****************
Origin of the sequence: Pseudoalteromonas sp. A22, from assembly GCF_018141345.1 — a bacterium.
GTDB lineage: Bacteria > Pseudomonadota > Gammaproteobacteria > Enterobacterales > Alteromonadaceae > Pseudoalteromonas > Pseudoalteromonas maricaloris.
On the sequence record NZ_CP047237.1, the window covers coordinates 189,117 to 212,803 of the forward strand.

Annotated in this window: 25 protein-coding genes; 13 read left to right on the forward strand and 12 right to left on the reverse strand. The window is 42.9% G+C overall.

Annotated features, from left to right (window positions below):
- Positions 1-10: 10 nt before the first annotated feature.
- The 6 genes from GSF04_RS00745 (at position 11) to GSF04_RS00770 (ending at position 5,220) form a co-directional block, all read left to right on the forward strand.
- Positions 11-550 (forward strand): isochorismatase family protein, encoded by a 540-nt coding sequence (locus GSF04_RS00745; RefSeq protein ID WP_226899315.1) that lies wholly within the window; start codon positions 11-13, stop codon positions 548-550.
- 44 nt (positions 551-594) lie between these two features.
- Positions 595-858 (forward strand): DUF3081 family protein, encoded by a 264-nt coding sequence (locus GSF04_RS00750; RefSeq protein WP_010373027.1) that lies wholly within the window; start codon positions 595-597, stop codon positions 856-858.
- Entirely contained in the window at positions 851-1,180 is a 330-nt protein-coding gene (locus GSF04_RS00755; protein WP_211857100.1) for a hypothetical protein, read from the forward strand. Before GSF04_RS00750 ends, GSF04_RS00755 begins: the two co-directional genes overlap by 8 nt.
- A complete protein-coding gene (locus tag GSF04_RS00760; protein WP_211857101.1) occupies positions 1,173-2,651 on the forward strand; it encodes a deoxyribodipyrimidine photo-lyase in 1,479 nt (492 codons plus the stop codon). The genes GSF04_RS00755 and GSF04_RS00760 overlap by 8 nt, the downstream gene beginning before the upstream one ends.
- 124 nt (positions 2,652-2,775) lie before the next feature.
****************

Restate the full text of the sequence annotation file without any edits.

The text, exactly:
Origin of the sequence: Pseudoalteromonas sp. A22, from assembly GCF_018141345.1 — a bacterium.
GTDB lineage: Bacteria > Pseudomonadota > Gammaproteobacteria > Enterobacterales > Alteromonadaceae > Pseudoalteromonas > Pseudoalteromonas maricaloris.
On the sequence record NZ_CP047237.1, the window covers coordinates 189,117 to 212,803 of the forward strand.

Annotated in this window: 25 protein-coding genes; 13 read left to right on the forward strand and 12 right to left on the reverse strand. The window is 42.9% G+C overall.

Annotated features, from left to right (window positions below):
- Positions 1-10: 10 nt before the first annotated feature.
- The 6 genes from GSF04_RS00745 (at position 11) to GSF04_RS00770 (ending at position 5,220) form a co-directional block, all read left to right on the forward strand.
- Positions 11-550 (forward strand): isochorismatase family protein, encoded by a 540-nt coding sequence (locus GSF04_RS00745; RefSeq protein ID WP_226899315.1) that lies wholly within the window; start codon positions 11-13, stop codon positions 548-550.
- 44 nt (positions 551-594) lie between these two features.
- Positions 595-858 (forward strand): DUF3081 family protein, encoded by a 264-nt coding sequence (locus GSF04_RS00750; RefSeq protein WP_010373027.1) that lies wholly within the window; start codon positions 595-597, stop codon positions 856-858.
- Entirely contained in the window at positions 851-1,180 is a 330-nt protein-coding gene (locus GSF04_RS00755; protein WP_211857100.1) for a hypothetical protein, read from the forward strand. Before GSF04_RS00750 ends, GSF04_RS00755 begins: the two co-directional genes overlap by 8 nt.
- A complete protein-coding gene (locus tag GSF04_RS00760; protein WP_211857101.1) occupies positions 1,173-2,651 on the forward strand; it encodes a deoxyribodipyrimidine photo-lyase in 1,479 nt (492 codons plus the stop codon). The genes GSF04_RS00755 and GSF04_RS00760 overlap by 8 nt, the downstream gene beginning before the upstream one ends.
- 124 nt (positions 2,652-2,775) lie before the next feature.